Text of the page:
I'd hate to see your electricity bill in the summer time, especially if you live in TX! Ours goes up to $300.00+ per month in the summer here in SC, and that is with the thermostat set at 76! I didn't know they even made an AC unit that could bring the house temp down to 50 degrees in the summer.

pitbulllady
 

Ookamii

Arachnosquire
Joined
Oct 6, 2010
Messages
104
I do live in Texas, my bill was around $200 a month, but we had good insulation in the house. in the winter it was about $50
 

Ariel

Arachnoprince
Old Timer
Joined
Aug 2, 2009
Messages
1,421
Just another quick question, would MBKs fall under this caratagory? I know they're not nessicarily native, so would they need a supplement heat source?

I'm getting one later this week and I was just curious, since most research I've pulled up told me the same thing as my rat snake, that it requires a warm side of 80-85F.
 
Last edited:

Ariel

Arachnoprince
Old Timer
Joined
Aug 2, 2009
Messages
1,421
Just wondering if someone might answer my question. I just want to know for sure. I'll likely end up getting a heat mat just to be on the safe side, but I wanted to know what ya'll think.
 

Crawly

Arachnopeon
Joined
Dec 21, 2009
Messages
36
You could purchase a heat mat that is designed for a smaller enclosure than what you are using (i.e. if you keep your snake in a 20g, get a heat mat designed for a 10g). That would make one end a little warmer. Also, you could put the mat on the side of the enclosure instead of on the bottom.

I personally use supplemental heat, but I keep my snakes in boaphile cages, so they have a lot of floorspace. I've tried without heat, and they did fine, but they are more active with the additional heat.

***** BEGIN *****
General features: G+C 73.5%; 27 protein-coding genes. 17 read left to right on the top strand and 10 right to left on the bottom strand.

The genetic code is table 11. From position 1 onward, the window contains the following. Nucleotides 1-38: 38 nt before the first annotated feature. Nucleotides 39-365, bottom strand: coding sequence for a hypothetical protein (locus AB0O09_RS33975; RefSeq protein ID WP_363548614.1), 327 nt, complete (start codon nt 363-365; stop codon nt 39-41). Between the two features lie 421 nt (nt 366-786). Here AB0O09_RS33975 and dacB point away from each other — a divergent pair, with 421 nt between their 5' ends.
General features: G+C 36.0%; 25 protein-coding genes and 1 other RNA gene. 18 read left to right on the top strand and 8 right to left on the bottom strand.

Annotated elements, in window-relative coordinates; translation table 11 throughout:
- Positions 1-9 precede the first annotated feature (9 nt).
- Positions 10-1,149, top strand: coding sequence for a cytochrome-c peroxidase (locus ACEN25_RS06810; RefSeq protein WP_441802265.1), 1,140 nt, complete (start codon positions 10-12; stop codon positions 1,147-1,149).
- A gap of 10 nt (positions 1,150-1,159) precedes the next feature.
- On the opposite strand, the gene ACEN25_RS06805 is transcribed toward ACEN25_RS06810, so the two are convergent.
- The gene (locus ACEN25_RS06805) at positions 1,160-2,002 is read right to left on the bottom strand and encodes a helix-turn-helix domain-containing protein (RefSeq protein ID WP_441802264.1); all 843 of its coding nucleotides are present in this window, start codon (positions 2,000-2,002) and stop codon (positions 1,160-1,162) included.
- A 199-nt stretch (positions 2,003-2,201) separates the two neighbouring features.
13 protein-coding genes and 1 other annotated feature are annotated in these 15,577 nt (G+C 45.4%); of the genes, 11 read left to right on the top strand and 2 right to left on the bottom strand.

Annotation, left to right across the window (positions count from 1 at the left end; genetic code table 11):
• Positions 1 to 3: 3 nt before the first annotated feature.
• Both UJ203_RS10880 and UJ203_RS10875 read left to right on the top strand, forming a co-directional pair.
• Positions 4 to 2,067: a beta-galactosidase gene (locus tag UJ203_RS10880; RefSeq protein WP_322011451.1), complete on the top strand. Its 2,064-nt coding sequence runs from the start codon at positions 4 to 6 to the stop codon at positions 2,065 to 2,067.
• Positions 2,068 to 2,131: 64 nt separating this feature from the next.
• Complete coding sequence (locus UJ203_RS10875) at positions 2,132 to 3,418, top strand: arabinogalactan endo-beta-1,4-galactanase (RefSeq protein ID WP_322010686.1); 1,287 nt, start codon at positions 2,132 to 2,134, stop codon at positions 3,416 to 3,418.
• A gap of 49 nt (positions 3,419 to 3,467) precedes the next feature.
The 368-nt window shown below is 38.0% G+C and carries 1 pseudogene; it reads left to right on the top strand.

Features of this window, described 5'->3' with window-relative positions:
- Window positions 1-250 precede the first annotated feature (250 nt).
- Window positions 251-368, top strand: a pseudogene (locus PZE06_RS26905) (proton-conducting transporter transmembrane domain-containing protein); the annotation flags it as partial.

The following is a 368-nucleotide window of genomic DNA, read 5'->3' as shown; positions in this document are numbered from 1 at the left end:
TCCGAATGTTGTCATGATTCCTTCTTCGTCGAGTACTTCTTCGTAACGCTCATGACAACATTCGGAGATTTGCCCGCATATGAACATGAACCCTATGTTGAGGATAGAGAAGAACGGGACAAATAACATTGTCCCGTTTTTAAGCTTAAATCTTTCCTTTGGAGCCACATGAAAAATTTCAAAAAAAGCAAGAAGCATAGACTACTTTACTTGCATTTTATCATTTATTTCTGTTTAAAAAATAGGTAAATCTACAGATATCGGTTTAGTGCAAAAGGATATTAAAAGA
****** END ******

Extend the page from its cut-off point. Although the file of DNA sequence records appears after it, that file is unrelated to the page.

the toe cutter

Arachnobaron
Joined
Mar 20, 2010
Messages
424
You could purchase a heat mat that is designed for a smaller enclosure than what you are using (i.e. if you keep your snake in a 20g, get a heat mat designed for a 10g). That would make one end a little warmer. Also, you could put the mat on the side of the enclosure instead of on the bottom.

I personally use supplemental heat, but I keep my snakes in boaphile cages, so they have a lot of floorspace. I've tried without heat, and they did fine, but they are more active with the additional heat.
I do the same with my herps now as suggested above with the smaller warm side heating pads. But mine are not indigenous to this hemisphere, are equitorial for the most part and more suited to warmer environments anyway. For a L. g. nigrita, which I think is what you mean by MBK, you could use a supplemental heating source just to see what its reaction maybe and then make a decision based on whether or not it uses it.
 

kevin91172

Arachnobaron
Old Timer
Joined
Oct 11, 2009
Messages
407
my corn always stayed in her warm side of the tank, "warm side had a big heating pad that kept it around 78-80 and cool side had a small heating pad that kept it about 70" right near the heating pad, but i love the cold and kept my house at 50-60 year round and had 2 fans running in my bed room, where she was kept.
Wow!I bet those windows are just dripping wet......:eek:
 

Ookamii

Arachnosquire
Joined
Oct 6, 2010
Messages
104
Wow!I bet those windows are just dripping wet......:eek:
alil condinsation, but its getting cold so i had to sadly turn on the heat to 75, for my dear pets to be comfy...i have 3 fans running on me now instead of keepin the ac down.
 
Top